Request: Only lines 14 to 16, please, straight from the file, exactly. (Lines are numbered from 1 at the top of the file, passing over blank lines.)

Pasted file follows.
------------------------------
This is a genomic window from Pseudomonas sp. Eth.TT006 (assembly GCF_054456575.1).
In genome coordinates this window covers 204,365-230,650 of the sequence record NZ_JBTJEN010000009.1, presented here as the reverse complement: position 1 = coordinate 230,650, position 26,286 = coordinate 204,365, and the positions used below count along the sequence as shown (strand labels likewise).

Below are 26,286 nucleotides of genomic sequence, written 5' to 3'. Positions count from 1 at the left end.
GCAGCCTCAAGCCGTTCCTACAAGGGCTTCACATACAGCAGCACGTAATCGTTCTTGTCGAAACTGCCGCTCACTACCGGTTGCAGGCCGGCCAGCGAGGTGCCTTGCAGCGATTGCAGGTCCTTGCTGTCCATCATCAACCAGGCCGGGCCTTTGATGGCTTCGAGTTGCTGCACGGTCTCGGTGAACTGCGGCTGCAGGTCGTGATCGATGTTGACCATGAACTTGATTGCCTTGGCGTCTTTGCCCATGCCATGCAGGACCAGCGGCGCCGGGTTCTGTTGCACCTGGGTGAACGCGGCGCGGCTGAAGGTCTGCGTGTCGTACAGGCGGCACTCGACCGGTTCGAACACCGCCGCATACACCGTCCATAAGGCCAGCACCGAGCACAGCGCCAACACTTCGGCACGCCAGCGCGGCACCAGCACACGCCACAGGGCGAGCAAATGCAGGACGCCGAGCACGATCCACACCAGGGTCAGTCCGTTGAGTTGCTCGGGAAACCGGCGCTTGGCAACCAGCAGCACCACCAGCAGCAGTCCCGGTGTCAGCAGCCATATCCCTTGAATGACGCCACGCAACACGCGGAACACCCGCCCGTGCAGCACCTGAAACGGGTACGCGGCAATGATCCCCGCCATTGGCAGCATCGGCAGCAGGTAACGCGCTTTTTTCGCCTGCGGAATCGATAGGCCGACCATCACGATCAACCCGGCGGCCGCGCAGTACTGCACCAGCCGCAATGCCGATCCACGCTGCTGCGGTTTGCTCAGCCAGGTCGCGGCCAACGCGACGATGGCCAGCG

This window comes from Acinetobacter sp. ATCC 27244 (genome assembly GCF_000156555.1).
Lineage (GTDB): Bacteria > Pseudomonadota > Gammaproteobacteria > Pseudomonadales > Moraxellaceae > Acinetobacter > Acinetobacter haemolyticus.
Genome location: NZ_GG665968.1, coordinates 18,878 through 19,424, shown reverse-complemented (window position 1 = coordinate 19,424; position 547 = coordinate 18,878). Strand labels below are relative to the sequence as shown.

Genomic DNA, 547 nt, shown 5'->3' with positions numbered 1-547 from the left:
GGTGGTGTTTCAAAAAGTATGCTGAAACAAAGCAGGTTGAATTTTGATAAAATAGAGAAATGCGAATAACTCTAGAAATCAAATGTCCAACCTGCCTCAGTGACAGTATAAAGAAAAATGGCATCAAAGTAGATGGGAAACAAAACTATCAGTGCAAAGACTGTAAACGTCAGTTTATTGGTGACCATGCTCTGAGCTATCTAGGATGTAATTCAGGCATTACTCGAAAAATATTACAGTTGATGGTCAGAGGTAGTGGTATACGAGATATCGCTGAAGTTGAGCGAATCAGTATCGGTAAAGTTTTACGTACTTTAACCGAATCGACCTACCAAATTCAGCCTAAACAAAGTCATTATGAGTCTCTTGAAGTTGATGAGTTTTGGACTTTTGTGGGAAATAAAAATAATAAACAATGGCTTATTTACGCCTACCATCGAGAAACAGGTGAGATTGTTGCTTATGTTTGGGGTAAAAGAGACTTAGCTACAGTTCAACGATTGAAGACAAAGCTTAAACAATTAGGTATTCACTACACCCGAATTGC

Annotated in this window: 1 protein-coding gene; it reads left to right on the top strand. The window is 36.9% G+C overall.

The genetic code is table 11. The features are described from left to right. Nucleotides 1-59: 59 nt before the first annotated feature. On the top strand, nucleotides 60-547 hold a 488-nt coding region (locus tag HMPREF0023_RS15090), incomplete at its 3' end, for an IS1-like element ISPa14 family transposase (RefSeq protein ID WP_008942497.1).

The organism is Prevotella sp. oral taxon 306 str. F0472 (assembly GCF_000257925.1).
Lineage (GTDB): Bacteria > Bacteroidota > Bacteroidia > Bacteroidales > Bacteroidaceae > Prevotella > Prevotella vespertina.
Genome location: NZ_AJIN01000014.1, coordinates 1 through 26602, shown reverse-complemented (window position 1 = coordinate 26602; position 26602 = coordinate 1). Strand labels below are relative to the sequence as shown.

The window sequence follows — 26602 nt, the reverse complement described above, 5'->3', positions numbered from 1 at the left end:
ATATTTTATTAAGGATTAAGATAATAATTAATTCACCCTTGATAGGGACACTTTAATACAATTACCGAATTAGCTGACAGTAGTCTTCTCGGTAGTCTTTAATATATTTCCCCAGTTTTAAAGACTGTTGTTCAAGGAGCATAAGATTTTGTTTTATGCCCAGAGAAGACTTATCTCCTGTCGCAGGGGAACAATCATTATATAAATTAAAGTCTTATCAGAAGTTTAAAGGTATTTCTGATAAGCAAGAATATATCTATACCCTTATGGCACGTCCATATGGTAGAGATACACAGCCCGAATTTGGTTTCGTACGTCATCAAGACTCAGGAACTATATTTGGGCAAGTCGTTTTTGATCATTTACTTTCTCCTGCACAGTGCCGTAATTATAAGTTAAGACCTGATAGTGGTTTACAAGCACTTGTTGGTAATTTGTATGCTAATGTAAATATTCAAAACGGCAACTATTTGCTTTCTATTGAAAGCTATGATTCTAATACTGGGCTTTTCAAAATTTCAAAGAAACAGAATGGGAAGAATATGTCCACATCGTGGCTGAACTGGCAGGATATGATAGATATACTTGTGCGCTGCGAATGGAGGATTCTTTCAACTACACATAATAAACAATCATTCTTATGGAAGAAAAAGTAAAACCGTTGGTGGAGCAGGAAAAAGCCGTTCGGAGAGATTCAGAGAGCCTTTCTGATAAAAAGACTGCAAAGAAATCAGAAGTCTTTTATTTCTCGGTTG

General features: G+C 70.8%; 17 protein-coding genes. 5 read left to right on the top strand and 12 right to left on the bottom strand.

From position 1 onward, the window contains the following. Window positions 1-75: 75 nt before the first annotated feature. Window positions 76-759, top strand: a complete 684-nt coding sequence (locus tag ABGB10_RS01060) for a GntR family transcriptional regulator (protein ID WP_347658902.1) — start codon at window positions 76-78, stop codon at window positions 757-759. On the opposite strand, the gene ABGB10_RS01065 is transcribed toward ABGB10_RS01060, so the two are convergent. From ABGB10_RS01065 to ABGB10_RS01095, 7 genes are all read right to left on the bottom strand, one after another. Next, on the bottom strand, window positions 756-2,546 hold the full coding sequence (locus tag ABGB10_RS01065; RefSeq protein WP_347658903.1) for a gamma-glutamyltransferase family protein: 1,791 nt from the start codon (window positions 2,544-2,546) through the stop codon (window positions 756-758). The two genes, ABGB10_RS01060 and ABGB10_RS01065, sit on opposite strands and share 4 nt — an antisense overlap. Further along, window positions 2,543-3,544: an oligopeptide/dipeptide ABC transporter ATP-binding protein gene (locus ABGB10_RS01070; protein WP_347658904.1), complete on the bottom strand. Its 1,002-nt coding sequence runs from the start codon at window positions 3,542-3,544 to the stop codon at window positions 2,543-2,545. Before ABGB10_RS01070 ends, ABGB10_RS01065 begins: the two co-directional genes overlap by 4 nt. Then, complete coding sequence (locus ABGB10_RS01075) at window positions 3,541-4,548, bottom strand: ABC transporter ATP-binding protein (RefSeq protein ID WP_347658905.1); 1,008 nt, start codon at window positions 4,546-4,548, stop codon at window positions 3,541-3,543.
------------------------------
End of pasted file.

Genome location: NZ_AJIN01000014.1, coordinates 1 through 26602, shown reverse-complemented (window position 1 = coordinate 26602; position 26602 = coordinate 1). Strand labels below are relative to the sequence as shown.

The window sequence follows — 26602 nt, the reverse complement described above, 5'->3', positions numbered from 1 at the left end:
ATATTTTATTAAGGATTAAGATAATAATTAATTCACCCTTGATAGGGACACTTTAATACAATTACCGAATTAGCTGACAGTAGTCTTCTCGGTAGTCTTTAATATATTTCCCCAGTTTTAAAGACTGTTGTTCAAGGAGCATAAGATTTTGTTTTATGCCCAGAGAAGACTTATCTCCTGTCGCAGGGGAACAATCATTATATAAATTAAAGTCTTATCAGAAGTTTAAAGGTATTTCTGATAAGCAAGAATATATCTATACCCTTATGGCACGTCCATATGGTAGAGATACACAGCCCGAATTTGGTTTCGTACGTCATCAAGACTCAGGAACTATATTTGGGCAAGTCGTTTTTGATCATTTACTTTCTCCTGCACAGTGCCGTAATTATAAGTTAAGACCTGATAGTGGTTTACAAGCACTTGTTGGTAATTTGTATGCTAATGTAAATATTCAAAACGGCAACTATTTGCTTTCTATTGAAAGCTATGATTCTAATACTGGGCTTTTCAAAATTTCAAAGAAACAGAATGGGAAGAATATGTCCACATCGTGGCTGAACTGGCAGGATATGATAGATATACTTGTGCGCTGCGAATGGAGGATTCTTTCAACTACACATAATAAACAATCATTCTTATGGAAGAAAAAGTAAAACCGTTGGTGGAGCAGGAAAAAGCCGTTCGGAGAGATTCAGAGAGCCTTTCTGATAAAAAGACTGCAAAGAAATCAGAAGTCTTTTATTTCTCGGTTG